Although stepping in or saying something is easier for some people than others, psychologists believe it is something anyone can learn. The University of California Davis provides some information on why it’s important to be an upstander or active bystander, and gives advice on what to do in real-life scenarios.
If you notice someone being repeatedly harassed, politely and privately approach them about the situation. Be supportive and express interest in taking action against the harasser. If the victim isn’t receptive to the idea, let them know that you’re still ready to help if they change their mind.
Don’t let victims feel alone or unheard.
Witnessing harassment and letting it slide not only cements the notion that harassment is acceptable, but leaves victims feeling as if their situation is unimportant. Even the simple act of listening can be a useful way to make an impact if you are not yet comfortable calling harassers out directly.
The more publicity harassment gets, the more people realize how widespread the issue is. Learning about what people view as harassment, how people feel when it happens, and ways to reduce harassment and help people cope, can build an empathetic community committed to ending harassment.
Don’t pretend it isn’t there.
Even if you’ve never seen or experienced harassment firsthand, it’s a real and damaging facet of society. Taking time to learn about the issues can give you the tools to notice and identify harassing behavior.
Whether you are a victim or a bystander, it’s important to understand the implications of reporting harassment and the courage it takes to speak out against it. Giving harassment reports serious consideration can encourage more victims to speak up and discourage potential abusers from engaging in harassing behaviors.
Don’t discount harassment claims before you get the full story.
Many victims do not report harassment because they feel they will not be believed, or will be dismissed as being overly dramatic. While making false claims does sometimes occur, few victims have reason to lie, so listen carefully to their stories.
Sometimes people try to convince a victim that their harassment incident was not a big deal, or even go so far as to suggest they should be grateful for the attention, it’s crucial to report it. Documenting and reporting the behavior raises awareness, giving school administrators, workplace managers and the public in general a better picture of harassment’s pervasiveness.
Don’t write off your feelings and let the harassment continue.
While the community at large can and should play an important role in preventing and eradicating harassment, it happens, and victims should know that their harassment is not deserved. Speaking out isn’t easy, but even an interim step—such as making an anonymous report that will contribute to statistics—can help paint a better picture of the harassment epidemic.
Empowering Advice from an Expert on Workplace Harassment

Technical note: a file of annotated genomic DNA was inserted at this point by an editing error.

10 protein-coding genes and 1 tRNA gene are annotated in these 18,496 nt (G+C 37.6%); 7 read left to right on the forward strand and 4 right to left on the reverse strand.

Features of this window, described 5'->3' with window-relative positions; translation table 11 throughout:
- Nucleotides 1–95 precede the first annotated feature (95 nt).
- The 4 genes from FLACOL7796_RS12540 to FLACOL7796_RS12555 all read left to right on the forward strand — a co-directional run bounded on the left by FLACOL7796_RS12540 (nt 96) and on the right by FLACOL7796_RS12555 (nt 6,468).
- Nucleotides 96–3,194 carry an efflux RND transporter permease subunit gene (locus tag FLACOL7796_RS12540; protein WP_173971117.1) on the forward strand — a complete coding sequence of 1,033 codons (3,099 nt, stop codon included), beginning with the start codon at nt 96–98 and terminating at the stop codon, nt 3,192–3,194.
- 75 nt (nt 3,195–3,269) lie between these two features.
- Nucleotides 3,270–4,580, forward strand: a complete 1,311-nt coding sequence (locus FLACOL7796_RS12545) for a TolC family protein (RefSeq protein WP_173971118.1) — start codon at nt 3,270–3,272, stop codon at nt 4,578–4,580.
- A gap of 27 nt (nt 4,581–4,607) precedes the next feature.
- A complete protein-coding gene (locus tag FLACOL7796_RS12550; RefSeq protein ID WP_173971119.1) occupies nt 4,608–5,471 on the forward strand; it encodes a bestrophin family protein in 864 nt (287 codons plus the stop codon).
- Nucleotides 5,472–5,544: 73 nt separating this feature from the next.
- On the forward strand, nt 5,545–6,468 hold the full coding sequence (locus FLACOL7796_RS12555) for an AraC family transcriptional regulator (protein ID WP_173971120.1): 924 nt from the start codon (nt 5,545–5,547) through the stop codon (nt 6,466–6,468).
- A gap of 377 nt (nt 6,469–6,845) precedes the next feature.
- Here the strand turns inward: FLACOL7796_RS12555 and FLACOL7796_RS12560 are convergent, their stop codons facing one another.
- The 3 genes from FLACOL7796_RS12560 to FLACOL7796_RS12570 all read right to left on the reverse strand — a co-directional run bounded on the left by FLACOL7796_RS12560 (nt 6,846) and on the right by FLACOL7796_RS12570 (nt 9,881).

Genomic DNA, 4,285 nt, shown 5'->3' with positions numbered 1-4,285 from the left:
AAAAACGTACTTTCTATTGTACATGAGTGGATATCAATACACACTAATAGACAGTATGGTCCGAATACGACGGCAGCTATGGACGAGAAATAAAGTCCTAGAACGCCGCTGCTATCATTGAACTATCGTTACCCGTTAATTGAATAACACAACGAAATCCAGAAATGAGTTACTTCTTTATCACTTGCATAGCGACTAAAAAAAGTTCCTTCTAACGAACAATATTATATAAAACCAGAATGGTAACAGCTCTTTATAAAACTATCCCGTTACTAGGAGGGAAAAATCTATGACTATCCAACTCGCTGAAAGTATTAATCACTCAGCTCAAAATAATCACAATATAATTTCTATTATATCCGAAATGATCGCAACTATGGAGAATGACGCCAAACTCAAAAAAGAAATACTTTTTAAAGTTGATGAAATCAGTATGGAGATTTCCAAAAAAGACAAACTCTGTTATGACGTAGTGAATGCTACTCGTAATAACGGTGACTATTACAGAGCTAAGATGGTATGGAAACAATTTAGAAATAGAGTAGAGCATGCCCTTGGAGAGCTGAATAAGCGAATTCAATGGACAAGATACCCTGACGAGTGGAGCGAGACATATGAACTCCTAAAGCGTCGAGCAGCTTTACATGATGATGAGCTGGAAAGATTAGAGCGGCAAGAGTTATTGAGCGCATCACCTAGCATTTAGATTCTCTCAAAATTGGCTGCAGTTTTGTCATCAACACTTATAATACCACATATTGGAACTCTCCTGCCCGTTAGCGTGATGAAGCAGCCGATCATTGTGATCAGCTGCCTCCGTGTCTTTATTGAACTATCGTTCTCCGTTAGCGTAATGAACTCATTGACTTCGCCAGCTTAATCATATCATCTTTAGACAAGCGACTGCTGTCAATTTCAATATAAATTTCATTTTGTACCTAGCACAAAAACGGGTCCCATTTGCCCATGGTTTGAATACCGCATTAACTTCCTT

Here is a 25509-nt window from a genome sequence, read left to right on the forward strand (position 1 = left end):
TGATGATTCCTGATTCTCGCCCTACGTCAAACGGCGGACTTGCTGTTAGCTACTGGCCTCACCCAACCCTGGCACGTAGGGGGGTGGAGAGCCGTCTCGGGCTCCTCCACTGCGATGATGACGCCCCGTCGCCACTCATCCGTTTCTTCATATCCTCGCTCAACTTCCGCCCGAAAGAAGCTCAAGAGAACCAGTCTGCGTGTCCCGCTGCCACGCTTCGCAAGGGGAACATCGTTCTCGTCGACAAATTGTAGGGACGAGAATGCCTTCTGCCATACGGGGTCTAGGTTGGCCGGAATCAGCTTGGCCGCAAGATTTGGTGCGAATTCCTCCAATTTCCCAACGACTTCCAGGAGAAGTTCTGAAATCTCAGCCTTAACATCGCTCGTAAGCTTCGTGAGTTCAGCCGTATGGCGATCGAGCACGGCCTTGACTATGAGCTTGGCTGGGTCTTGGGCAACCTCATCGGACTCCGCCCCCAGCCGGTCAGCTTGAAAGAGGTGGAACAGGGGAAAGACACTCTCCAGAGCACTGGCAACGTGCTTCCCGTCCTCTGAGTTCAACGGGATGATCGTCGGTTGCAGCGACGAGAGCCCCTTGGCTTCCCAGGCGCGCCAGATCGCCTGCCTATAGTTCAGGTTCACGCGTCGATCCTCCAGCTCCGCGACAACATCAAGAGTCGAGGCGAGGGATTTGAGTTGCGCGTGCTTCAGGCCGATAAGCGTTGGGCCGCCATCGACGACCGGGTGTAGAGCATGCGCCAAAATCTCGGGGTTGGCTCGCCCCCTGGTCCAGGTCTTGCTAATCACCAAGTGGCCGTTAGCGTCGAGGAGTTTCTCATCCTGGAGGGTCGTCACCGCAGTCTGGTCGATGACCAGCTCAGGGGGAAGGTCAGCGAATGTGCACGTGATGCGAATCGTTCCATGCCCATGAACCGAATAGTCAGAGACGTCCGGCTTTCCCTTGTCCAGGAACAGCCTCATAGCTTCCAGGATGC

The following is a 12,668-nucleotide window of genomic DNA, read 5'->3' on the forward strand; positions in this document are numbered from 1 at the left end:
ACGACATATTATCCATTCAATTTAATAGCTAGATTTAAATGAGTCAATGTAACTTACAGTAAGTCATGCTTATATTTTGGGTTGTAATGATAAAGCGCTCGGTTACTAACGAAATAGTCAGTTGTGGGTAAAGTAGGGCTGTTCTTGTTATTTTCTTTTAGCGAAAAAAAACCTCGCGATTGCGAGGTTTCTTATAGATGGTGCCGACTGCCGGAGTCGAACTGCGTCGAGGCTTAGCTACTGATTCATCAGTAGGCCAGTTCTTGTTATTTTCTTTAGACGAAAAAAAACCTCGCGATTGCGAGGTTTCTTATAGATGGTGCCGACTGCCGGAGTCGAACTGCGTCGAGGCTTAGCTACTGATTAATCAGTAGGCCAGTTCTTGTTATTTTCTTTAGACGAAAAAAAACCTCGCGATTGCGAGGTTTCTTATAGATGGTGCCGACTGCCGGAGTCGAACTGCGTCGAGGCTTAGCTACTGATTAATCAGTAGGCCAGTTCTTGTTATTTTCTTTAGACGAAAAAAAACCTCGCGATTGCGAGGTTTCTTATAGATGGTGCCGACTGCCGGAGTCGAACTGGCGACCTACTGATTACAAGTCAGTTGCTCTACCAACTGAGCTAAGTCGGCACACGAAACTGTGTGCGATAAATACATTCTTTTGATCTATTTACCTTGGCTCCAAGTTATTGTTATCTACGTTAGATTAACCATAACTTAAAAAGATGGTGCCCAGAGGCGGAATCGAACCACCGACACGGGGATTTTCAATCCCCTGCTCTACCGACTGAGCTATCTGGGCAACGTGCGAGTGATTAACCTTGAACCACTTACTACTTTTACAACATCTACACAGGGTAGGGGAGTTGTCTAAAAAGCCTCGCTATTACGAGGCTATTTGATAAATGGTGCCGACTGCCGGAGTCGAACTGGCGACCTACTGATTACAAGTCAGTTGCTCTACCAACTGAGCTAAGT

Dr. Brittany L. Stalsburg is a gender expert who owns the market research and communication strategy firm, BLS Research & Consulting. Her work on sexual harassment and women in the workplace has received wide recognition, and she was a recipient of Connecticut Magazine's Top 40 under 40 award. She holds a Ph.D. in Women & Politics from Rutgers University.
Based on your research and experiences, what is the hardest part of recovering from harassment?
I think it’s being able to talk about what happened. Giving voice to one's experience is part of what helps us process difficult events, and in some ways talking about these events can help us move on from them. Survivors of sexual harassment or assault feel embarrassed and ashamed, and may blame themselves for what occurred. Yet talking about the experience can feel empowering, and sharing with others who went through similar situations can help survivors feel that they are not alone, and that what happened was not their fault.
Where are some ways people can address standalone and continued instances of harassment?
I'm very encouraged to see more of a cultural shift in America to a context in which women are being believed and encouraged to speak out. At the same time, we really need to remember that this problem is NOT on women to fix. Employers and institutions that have power are responsible for creating inclusive work environments that are free from sexual harassment and other sexist behaviors. They need to establish clear, transparent and effective anti-sexual harassment policies that hold perpetrators accountable and create an inclusive environment where all employees are respected.
Of course, this is easier said than done, but one key to effectively combatting sexual harassment in particular in the workplace is establishing a culture that is free from sexism and other forms of discrimination. Oftentimes, this starts at the top: leadership in any company or organization must model inclusive behavior so that it becomes a normal part of company culture. Part of this also involves making sure the company or organization includes women in visible leadership roles. The EEOC actually has a great report that outlines the keys to combatting sexual harassment in the workplace.
As someone who has experienced harassment, what would you tell bystanders, potential advocates or even harassers?